Rapid Access on FM operations at heights

With 20 years experience of operating the Middle East's largest powered access fleet, Rapid Access shares its four key considerations when selecting and using powered access equipment.

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With 20 years experience of operating the Middle East's largest powered access fleet, Rapid Access shares its four key considerations when selecting and using powered access equipment.

Step 1: choosing the right machine
The first step in selecting the right equipment for the task in hand is to work with the customer to assess their requirements. At Rapid, we carry out on site surveys on behalf of customers to develop a full brief and be able to make an appropriate machine recommendation.

Choosing the right size of machine is crucial, as workers struggling to use equipment which is too low or potentially over sized can increase the operational risks considerably. The right machine should allow the operator easy access to the area of work from within the basket with their feet planted firmly on the floor of the basket. In addition to the size of the machine, we need to consider a range of other aspects of the work, including whether operators are working indoors or outdoors, floor finishes, floor loading capacity, charging points availability, access restrictions, whether materials need to be carried within the basket, and so on.

Understanding the answers to all of these questions and more will help us in choosing the right machine, including whether to supply an electric or diesel unit, marking or non-marking tyres – and in terms of weight and access restrictions – whether or not to select a unit from our specialist range of equipment.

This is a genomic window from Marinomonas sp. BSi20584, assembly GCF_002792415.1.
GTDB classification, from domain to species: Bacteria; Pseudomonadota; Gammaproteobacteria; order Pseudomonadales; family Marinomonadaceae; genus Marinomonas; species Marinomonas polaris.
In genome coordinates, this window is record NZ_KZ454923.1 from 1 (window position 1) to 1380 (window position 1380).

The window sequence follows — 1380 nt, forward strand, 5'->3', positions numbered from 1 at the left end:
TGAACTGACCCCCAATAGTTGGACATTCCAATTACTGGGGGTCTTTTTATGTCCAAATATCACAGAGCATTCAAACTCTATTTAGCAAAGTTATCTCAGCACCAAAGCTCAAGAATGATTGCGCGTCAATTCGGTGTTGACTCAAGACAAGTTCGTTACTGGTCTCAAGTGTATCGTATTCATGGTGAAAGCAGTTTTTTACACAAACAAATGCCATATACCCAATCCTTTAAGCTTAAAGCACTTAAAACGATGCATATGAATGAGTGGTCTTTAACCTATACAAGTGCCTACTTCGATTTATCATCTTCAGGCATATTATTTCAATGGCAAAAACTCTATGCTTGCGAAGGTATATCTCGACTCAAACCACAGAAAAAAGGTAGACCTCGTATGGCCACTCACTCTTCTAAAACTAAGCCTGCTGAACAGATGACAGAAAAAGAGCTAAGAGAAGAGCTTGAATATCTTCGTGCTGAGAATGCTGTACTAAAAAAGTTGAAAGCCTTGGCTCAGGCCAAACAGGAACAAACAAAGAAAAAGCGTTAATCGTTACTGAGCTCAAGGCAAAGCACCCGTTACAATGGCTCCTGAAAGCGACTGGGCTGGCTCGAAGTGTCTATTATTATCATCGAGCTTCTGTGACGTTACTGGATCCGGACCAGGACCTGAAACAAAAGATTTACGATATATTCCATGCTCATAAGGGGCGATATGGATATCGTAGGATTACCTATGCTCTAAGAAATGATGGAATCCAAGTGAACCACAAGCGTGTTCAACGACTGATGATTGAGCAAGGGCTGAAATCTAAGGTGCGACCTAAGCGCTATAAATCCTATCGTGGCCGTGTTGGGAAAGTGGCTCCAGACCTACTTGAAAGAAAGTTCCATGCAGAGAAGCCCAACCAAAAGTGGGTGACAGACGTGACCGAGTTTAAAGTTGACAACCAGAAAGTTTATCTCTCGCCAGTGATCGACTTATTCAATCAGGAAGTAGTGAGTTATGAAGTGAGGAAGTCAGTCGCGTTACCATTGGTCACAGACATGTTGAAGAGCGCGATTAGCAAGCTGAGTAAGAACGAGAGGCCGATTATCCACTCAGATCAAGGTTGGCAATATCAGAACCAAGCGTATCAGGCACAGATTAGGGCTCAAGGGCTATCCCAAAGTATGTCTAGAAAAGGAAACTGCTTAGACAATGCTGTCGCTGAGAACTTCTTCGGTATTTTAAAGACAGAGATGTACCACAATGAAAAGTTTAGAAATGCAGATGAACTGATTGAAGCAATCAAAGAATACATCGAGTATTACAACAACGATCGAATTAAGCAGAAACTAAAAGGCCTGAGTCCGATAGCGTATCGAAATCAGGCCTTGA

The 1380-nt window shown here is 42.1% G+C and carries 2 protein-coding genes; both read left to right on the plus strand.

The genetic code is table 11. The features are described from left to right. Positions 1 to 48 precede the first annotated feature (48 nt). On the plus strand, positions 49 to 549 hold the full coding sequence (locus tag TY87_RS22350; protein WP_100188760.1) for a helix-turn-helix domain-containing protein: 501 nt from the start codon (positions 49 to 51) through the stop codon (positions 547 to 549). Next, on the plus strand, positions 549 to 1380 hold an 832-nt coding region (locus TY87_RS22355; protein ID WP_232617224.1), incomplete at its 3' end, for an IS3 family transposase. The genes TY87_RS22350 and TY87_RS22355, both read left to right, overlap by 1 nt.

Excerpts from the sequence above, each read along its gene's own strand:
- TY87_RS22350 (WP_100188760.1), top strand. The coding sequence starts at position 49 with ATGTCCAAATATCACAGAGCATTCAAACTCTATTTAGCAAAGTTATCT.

Stacey Loftus, business development manager for FM.

Step 2: To rent, lease or buy?
The perception of providing rental equipment to the FM sector is that it is implemented on a short-term basis, but that is not always the case. We supply equipment for a range of contracts that could span a day, a week or a month, and even be a long-term contract for more than three years or equipment sale. The choice of what method of supply to adopt is up to our customer. We are on hand to offer advice and proposals but ultimately, we aim to work with the end user and deliver the best service possible.

The diverse nature of FM often leads to requirements for a range of different equipment at different times of the year. This variation means the best option is to rent equipment, as customers can then focus financial capital in different areas of their business rather than holding a depreciating asset with unpredictable utilisation levels. Rental ensures that our customers are using a specialist provider to supply and maintain a very specialist piece of equipment.
Darren Spring, Rapid Access’s UAE regional sales manager.

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Step 3: optimising your equipment
Once the appropriate machine and method of supply has been agreed upon, a major consideration is the actual work to be carried out by the operator inside the basket. In many cases, we may supply an accessory from our BlueSky range that could improve operator and operational safety and deliver increased efficiency of working at height operations. BlueSky is a specialist division of Lavendon Plc, Rapid’s parent company. The BlueSky team works at the cutting edge of the powered access industry to develop accessories that can be supplied along with equipment to help in a range of applications.